West of the Sé Cathedral, the Church of St Francis of Assisi is no longer in use for worship, and consequently exudes a more mournful air than its neighbours.
The church started life as a small chapel, built on this site by eight Franciscan friars on their arrival in 1517. In 1521 it was replaced by a church consecrated to the Holy Ghost, which was then subsequently rebuilt in 1661, with only the doorway of the old building incorporated into the new structure. This original doorway, in ornate Manueline style, contrasts strongly with the rest of the facade, the plainness of which had become the fashion by the 17th century.
Read: Old Goa Church History
Maritime themes – unsurprising given Old Goa’s important port status – can be seen here and there, including navigators’ globes and coats of arms, which once adorned ships’ sails.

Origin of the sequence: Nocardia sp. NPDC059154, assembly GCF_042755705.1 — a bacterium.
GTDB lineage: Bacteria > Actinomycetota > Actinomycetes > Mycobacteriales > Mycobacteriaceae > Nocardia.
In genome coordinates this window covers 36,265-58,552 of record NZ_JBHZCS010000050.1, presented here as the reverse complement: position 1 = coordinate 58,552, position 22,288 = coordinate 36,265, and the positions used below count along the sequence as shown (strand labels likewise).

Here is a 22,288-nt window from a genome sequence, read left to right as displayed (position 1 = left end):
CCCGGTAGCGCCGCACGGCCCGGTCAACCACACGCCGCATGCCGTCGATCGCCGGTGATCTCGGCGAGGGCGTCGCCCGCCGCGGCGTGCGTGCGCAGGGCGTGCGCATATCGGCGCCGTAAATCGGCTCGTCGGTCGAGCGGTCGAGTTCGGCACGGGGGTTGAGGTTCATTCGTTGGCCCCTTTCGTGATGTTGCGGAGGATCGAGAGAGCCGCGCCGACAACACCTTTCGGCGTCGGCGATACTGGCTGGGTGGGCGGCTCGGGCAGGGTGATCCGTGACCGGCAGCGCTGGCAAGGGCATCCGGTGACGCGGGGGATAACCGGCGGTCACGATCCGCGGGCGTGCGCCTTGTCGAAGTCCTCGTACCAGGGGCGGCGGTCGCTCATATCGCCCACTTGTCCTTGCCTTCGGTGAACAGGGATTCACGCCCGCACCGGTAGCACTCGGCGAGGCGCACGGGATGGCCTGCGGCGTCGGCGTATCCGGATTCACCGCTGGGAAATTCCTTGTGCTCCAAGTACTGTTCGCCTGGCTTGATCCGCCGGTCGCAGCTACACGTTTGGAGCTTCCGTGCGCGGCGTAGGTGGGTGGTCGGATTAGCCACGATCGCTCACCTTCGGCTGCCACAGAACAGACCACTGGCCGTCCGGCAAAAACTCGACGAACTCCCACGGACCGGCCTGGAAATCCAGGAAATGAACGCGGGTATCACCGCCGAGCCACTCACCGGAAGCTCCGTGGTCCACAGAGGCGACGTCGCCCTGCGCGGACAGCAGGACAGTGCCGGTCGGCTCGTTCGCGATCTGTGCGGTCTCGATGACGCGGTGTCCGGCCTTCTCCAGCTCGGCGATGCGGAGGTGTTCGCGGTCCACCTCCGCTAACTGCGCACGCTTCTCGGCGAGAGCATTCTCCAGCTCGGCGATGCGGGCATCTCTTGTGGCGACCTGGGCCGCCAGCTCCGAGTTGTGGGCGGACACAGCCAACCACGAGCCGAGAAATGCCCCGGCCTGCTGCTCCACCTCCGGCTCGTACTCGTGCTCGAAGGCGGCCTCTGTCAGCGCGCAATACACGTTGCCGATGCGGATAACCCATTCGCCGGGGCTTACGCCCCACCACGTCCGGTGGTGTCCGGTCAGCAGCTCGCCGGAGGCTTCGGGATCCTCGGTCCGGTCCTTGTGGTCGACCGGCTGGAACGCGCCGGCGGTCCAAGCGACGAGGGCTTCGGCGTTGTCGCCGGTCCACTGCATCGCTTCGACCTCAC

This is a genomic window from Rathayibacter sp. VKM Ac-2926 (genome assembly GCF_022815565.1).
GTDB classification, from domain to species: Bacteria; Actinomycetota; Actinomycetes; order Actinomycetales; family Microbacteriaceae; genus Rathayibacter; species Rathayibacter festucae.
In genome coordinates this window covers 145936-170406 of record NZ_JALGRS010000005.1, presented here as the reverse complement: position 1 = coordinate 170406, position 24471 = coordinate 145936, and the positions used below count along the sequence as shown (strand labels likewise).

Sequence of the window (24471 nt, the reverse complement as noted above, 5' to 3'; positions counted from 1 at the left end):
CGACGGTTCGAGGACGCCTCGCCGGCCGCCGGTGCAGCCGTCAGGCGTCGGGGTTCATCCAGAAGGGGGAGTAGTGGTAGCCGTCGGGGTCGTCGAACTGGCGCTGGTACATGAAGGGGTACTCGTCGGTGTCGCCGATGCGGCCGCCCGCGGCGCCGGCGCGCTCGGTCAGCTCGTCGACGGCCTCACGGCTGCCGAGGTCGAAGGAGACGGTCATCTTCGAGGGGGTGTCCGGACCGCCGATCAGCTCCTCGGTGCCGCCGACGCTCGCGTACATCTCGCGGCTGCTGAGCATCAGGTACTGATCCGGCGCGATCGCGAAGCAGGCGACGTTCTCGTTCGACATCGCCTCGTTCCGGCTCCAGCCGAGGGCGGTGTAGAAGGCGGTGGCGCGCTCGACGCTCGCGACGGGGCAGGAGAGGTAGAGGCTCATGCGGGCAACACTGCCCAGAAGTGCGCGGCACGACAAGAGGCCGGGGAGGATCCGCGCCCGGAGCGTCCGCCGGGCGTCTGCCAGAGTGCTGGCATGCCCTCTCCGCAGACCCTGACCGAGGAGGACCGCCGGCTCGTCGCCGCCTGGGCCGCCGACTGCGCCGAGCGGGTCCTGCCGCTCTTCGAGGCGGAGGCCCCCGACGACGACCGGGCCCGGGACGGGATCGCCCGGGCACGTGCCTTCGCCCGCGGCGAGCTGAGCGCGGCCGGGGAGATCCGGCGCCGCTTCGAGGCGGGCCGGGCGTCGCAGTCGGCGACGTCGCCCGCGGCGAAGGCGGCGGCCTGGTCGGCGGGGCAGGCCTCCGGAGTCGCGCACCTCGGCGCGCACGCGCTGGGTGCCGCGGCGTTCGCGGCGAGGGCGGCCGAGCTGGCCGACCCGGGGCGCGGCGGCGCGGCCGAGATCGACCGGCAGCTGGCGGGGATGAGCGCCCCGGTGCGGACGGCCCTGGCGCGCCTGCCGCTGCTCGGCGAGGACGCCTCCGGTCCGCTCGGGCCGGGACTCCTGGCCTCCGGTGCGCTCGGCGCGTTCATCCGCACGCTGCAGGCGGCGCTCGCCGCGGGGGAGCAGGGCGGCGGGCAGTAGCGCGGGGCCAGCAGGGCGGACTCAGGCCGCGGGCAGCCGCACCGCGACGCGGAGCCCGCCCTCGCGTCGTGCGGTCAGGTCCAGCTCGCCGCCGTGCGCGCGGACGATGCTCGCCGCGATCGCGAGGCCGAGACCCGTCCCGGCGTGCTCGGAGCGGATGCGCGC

The interior of the church, though now rather ragged and faded, is nevertheless beautiful, in a particularly ‘folk art’ type style. The walls and ceiling are heavily gilded and decorated with carved wood panels, with large paintings depicting the works of St Francis adorning the walls of the chancel. Look out for the huge arch that supports the choir, painted vividly with floral designs, and the intricately carved pulpit. The reredos dominates the gilded show, although this one is different to others in Old Goa, with a deep recess for the tabernacle. The four statues in its lower portion represent apostles, and above the reredos hangs Christ on the cross.
The symbolism of this scene is unmistakable: Jesus has his right arm free to embrace St Francis, who is standing atop the three vows of the Franciscan order – Poverty, Humility and Obedience.